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ItemNon-stationarity in daily and sub-daily intense rainfall – Part 2: regional assessment for sites in south-east AustraliaJakob, D. ; Karoly, D. J. ; Seed, A. (Copernicus Publications on behalf of the European Geoscience Union, 2011)Using data for a common period (1976–2005) for a set of 31 sites located in south-east Australia, variations in frequency and magnitude of intense rainfall events across durations from 6 min to 72 h were assessed. This study was driven by a need to clarify how variations in climate might affect intense rainfall and the potential for flooding. Sub-daily durations are of particular interest for urban applications. Worldwide, few such observation-based studies exist, which is mainly due to limitations in data. Analysis of seasonality in frequency and magnitude of events revealed considerable variation across the set of sites, implying different dominating rainfall-producing mechanisms and/or interactions with local topography. Both these factors are relevant when assessing the potential effects of climate variations on intense rainfall events. The set of sites was therefore split into groups ("north cluster" and "south cluster") according to the characteristics of intense rainfall events. There is a strong polarisation in the nature of changes found for the north cluster and south cluster. While sites in the north cluster typically exhibit decrease in frequency of events, particularly in autumn and at durations of 1 h and longer; sites in the south cluster experience an increase in frequency of events, particularly for summer and sub-hourly durations. Non-stationarity found in historical records has the potential to significantly affect design rainfall estimates. An assessment of quantile estimates derived using a standard regionalisation technique and periods representative of record lengths available for practical applications show that such estimates may not be representative of long-term conditions, so alternative approaches need to be considered, particularly where short records are concerned. Additional rainfall information, in particular radar data, could be used for an in-depth spatial analysis of intense rainfall events.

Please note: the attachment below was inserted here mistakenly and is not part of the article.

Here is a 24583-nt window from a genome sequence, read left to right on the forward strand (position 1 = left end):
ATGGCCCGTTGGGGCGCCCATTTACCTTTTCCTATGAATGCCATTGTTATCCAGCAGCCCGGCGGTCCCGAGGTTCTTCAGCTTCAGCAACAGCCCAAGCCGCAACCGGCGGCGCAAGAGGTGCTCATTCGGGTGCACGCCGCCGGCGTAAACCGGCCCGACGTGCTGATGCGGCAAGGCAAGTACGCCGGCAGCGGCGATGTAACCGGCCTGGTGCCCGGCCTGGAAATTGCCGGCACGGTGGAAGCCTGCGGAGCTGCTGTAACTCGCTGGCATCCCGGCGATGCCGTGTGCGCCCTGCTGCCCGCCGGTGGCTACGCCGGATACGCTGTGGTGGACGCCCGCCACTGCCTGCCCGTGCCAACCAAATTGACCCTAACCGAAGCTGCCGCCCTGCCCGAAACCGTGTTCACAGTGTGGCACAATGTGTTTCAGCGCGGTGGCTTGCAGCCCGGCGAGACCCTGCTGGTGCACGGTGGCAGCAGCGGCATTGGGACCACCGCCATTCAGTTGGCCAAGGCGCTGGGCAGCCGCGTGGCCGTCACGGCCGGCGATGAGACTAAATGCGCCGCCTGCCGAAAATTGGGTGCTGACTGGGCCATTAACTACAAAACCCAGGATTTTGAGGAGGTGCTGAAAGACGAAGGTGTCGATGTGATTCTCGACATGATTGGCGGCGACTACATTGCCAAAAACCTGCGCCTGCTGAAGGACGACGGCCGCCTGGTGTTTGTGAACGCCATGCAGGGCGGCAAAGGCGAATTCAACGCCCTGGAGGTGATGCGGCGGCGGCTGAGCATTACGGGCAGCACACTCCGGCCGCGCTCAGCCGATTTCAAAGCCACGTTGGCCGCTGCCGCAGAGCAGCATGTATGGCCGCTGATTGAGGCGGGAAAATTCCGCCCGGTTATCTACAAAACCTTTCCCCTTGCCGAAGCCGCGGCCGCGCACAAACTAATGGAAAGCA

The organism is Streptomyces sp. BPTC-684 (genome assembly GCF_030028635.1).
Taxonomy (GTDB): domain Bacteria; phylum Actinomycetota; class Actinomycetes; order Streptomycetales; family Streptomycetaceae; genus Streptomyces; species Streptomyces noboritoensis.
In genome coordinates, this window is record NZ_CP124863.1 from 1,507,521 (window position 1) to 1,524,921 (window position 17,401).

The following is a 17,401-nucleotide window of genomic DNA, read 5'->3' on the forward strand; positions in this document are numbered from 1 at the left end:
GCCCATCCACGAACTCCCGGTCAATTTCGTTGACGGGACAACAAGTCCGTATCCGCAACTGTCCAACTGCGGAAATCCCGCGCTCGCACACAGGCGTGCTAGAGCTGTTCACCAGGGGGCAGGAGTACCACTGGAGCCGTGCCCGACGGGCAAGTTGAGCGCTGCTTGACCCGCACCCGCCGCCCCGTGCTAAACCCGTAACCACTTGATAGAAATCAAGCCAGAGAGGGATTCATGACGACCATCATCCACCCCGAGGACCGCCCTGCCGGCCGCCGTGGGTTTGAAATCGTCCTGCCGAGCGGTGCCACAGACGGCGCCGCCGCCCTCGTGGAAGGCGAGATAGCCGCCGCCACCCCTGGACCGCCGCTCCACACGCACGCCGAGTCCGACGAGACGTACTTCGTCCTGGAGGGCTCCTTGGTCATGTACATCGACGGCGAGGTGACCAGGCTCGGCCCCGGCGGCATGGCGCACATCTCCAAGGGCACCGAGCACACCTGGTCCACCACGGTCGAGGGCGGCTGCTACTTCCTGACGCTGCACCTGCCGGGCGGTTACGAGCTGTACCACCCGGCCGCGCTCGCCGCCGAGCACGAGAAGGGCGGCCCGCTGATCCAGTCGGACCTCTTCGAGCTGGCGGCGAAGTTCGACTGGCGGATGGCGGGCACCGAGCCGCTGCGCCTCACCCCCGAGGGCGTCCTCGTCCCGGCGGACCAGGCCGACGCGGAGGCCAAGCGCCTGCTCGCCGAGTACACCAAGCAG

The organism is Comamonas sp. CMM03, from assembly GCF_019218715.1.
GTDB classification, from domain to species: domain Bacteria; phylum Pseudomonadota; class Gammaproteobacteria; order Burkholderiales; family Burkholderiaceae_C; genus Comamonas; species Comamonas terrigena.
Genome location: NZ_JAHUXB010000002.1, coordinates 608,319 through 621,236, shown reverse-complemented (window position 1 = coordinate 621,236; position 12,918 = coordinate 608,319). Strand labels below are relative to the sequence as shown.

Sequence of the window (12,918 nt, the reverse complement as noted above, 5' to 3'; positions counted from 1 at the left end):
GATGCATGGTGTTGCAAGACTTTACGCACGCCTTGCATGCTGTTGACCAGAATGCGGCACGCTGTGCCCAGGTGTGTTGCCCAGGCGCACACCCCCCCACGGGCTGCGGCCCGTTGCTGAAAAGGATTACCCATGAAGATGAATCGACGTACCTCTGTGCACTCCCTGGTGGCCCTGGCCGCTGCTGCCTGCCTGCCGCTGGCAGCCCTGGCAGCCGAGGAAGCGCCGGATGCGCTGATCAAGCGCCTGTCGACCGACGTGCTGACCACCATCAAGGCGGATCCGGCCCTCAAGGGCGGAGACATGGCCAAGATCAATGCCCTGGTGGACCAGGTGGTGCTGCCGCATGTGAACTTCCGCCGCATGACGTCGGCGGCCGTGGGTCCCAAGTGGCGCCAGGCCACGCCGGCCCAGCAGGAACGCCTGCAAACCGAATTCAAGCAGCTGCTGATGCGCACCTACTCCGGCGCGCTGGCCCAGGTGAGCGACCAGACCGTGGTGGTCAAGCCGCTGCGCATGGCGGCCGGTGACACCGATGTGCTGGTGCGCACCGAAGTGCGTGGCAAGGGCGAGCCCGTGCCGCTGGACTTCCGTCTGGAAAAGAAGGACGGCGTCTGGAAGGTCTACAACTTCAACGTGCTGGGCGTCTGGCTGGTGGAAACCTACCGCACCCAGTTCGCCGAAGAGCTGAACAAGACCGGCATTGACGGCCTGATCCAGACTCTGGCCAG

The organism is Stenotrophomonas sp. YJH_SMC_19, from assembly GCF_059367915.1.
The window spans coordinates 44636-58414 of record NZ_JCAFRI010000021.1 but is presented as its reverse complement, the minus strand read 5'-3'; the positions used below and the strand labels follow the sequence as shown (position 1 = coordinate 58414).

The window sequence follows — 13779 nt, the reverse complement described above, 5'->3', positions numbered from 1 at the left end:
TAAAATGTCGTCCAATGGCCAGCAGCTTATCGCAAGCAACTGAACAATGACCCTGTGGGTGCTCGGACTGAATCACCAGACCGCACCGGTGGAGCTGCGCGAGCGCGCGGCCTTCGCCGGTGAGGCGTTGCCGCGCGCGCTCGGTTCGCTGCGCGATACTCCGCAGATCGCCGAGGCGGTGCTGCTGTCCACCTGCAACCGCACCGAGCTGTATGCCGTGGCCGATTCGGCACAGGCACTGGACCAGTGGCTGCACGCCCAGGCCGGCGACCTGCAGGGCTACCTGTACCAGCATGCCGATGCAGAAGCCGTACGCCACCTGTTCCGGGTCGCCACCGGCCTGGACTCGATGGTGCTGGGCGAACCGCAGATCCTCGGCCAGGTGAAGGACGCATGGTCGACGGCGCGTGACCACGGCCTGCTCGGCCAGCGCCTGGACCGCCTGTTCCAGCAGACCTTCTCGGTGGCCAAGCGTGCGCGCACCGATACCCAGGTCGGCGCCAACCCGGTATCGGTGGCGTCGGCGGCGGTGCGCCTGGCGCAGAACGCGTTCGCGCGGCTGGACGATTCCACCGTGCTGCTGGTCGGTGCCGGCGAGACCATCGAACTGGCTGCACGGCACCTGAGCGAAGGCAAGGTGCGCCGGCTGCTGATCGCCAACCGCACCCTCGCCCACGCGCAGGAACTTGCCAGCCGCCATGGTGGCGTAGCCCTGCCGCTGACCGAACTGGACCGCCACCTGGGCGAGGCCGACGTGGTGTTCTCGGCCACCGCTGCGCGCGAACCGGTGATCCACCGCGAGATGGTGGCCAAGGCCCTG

ItemNon-stationarity in daily and sub-daily intense rainfall – Part 1: Sydney, AustraliaJakob, D. ; Karoly, D. J. ; Seed, A. (Copernicus Publications on behalf of the European Geoscience Union, 2011)This study was driven by a need to clarify how variations in climate might affect intense rainfall and the potential for flooding. Sub-daily durations are of particular interest for urban applications. Worldwide, few such observation-based studies exist, which is mainly due to limitations in data. While there are still large discrepancies between precipitation data sets from observations and models, both show that there is a tendency for moist regions to become wetter and for dry regions to become drier. However, changes in extreme conditions may show the opposite sign to those in average conditions. Where changes in observed intense precipitation have been studied, this has typically been for daily durations or longer. The purpose of this two-part study is to examine daily and sub-daily rainfall extremes for evidence of non-stationarity. Here the problem was addressed by supplementing one long record (Part 1) by a set of shorter records for a 30-yr concurrent period (Part 2). Variations in frequency and magnitude of rainfall extremes across durations from 6 min to 72 h were assessed using data from sites in the south-east of Australia. For the analyses presented in this paper, a peaks-over-threshold approach was chosen since it allows investigating changes in frequency as well as magnitude. Non-parametric approaches were used to assess changes in frequency, magnitude, and quantile estimates as well as the statistical significance of changes for one station (Sydney Observatory Hill) for the period 1921 to 2005. Deviations from the long-term average vary with season, duration, and threshold. The effects of climate variations are most readily detected for the highest thresholds. Deviations from the long-term average tend to be larger for frequencies than for magnitudes, and changes in frequency and magnitude may have opposite signs. Investigations presented in this paper show that variations in frequency and magnitude of events at daily durations are a poor indicator of changes at sub-daily durations. Studies like the one presented here should be undertaken for other regions to allow the identification of regions with significant increase/decrease in intense rainfall, whether there are common features with regards to duration and season exhibiting most significant changes (which in turn could lead to establishing a theoretical framework), and assist in validation of projections of rainfall extremes.